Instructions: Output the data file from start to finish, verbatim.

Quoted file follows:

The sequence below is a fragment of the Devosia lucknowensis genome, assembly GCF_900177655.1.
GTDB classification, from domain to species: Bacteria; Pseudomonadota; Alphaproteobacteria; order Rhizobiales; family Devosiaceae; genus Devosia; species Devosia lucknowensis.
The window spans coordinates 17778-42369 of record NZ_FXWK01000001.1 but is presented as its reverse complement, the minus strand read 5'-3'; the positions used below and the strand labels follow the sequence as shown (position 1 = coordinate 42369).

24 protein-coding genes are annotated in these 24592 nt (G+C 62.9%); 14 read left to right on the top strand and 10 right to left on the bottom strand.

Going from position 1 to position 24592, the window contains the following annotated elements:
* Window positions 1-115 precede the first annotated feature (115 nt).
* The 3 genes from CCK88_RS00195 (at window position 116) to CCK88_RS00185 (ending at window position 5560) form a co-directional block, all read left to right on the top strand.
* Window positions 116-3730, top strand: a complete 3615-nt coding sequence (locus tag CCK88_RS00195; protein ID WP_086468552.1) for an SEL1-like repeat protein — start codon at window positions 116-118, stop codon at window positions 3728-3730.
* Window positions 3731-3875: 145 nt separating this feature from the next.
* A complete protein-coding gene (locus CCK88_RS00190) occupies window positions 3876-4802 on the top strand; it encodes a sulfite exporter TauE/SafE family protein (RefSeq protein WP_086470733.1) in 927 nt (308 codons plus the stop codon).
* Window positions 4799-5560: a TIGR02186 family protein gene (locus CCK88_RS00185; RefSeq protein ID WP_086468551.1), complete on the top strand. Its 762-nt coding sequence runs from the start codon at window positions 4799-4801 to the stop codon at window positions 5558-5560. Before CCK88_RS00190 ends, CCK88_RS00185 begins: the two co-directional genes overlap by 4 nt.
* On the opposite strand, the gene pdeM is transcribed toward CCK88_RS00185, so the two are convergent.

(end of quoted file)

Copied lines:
The sequence below is a fragment of the Devosia lucknowensis genome, assembly GCF_900177655.1.
GTDB classification, from domain to species: Bacteria; Pseudomonadota; Alphaproteobacteria; order Rhizobiales; family Devosiaceae; genus Devosia; species Devosia lucknowensis.
The window spans coordinates 17778-42369 of record NZ_FXWK01000001.1 but is presented as its reverse complement, the minus strand read 5'-3'; the positions used below and the strand labels follow the sequence as shown (position 1 = coordinate 42369).

24 protein-coding genes are annotated in these 24592 nt (G+C 62.9%); 14 read left to right on the top strand and 10 right to left on the bottom strand.

Going from position 1 to position 24592, the window contains the following annotated elements:
* Window positions 1-115 precede the first annotated feature (115 nt).
* The 3 genes from CCK88_RS00195 (at window position 116) to CCK88_RS00185 (ending at window position 5560) form a co-directional block, all read left to right on the top strand.
* Window positions 116-3730, top strand: a complete 3615-nt coding sequence (locus tag CCK88_RS00195; protein ID WP_086468552.1) for an SEL1-like repeat protein — start codon at window positions 116-118, stop codon at window positions 3728-3730.
* Window positions 3731-3875: 145 nt separating this feature from the next.
* A complete protein-coding gene (locus CCK88_RS00190) occupies window positions 3876-4802 on the top strand; it encodes a sulfite exporter TauE/SafE family protein (RefSeq protein WP_086470733.1) in 927 nt (308 codons plus the stop codon).
* Window positions 4799-5560: a TIGR02186 family protein gene (locus CCK88_RS00185; RefSeq protein ID WP_086468551.1), complete on the top strand. Its 762-nt coding sequence runs from the start codon at window positions 4799-4801 to the stop codon at window positions 5558-5560. Before CCK88_RS00190 ends, CCK88_RS00185 begins: the two co-directional genes overlap by 4 nt.
* On the opposite strand, the gene pdeM is transcribed toward CCK88_RS00185, so the two are convergent.